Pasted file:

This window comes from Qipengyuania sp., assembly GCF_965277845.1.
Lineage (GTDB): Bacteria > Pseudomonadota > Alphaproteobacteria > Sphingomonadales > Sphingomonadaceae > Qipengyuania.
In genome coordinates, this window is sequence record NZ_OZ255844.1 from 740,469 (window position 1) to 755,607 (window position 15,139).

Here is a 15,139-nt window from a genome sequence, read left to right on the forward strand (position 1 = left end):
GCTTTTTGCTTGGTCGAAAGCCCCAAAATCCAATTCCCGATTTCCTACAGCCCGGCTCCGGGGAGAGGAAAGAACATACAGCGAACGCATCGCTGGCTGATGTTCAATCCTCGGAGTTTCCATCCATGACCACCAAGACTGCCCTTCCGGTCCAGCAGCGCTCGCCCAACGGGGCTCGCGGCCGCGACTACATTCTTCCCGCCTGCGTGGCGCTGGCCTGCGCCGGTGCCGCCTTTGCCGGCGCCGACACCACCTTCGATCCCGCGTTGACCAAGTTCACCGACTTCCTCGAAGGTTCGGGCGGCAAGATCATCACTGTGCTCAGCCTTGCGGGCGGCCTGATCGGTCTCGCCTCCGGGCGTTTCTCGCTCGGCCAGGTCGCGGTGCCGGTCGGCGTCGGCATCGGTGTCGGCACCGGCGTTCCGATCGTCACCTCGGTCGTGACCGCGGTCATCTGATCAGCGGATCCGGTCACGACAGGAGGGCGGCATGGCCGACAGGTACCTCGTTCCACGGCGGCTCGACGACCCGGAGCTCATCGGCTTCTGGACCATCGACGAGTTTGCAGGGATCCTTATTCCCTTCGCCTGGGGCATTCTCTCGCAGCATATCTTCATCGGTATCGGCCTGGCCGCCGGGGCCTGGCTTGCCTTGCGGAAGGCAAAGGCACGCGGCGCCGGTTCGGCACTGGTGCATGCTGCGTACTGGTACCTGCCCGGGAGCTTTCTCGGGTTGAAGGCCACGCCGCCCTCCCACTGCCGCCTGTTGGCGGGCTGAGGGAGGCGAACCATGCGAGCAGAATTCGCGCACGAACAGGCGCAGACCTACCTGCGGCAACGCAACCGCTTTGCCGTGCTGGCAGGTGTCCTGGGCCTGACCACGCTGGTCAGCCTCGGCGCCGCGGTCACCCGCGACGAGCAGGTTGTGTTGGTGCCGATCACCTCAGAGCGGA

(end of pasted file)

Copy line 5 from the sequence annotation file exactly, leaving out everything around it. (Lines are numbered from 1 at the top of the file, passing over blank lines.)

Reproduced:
GCTTTTTGCTTGGTCGAAAGCCCCAAAATCCAATTCCCGATTTCCTACAGCCCGGCTCCGGGGAGAGGAAAGAACATACAGCGAACGCATCGCTGGCTGATGTTCAATCCTCGGAGTTTCCATCCATGACCACCAAGACTGCCCTTCCGGTCCAGCAGCGCTCGCCCAACGGGGCTCGCGGCCGCGACTACATTCTTCCCGCCTGCGTGGCGCTGGCCTGCGCCGGTGCCGCCTTTGCCGGCGCCGACACCACCTTCGATCCCGCGTTGACCAAGTTCACCGACTTCCTCGAAGGTTCGGGCGGCAAGATCATCACTGTGCTCAGCCTTGCGGGCGGCCTGATCGGTCTCGCCTCCGGGCGTTTCTCGCTCGGCCAGGTCGCGGTGCCGGTCGGCGTCGGCATCGGTGTCGGCACCGGCGTTCCGATCGTCACCTCGGTCGTGACCGCGGTCATCTGATCAGCGGATCCGGTCACGACAGGAGGGCGGCATGGCCGACAGGTACCTCGTTCCACGGCGGCTCGACGACCCGGAGCTCATCGGCTTCTGGACCATCGACGAGTTTGCAGGGATCCTTATTCCCTTCGCCTGGGGCATTCTCTCGCAGCATATCTTCATCGGTATCGGCCTGGCCGCCGGGGCCTGGCTTGCCTTGCGGAAGGCAAAGGCACGCGGCGCCGGTTCGGCACTGGTGCATGCTGCGTACTGGTACCTGCCCGGGAGCTTTCTCGGGTTGAAGGCCACGCCGCCCTCCCACTGCCGCCTGTTGGCGGGCTGAGGGAGGCGAACCATGCGAGCAGAATTCGCGCACGAACAGGCGCAGACCTACCTGCGGCAACGCAACCGCTTTGCCGTGCTGGCAGGTGTCCTGGGCCTGACCACGCTGGTCAGCCTCGGCGCCGCGGTCACCCGCGACGAGCAGGTTGTGTTGGTGCCGATCACCTCAGAGCGGA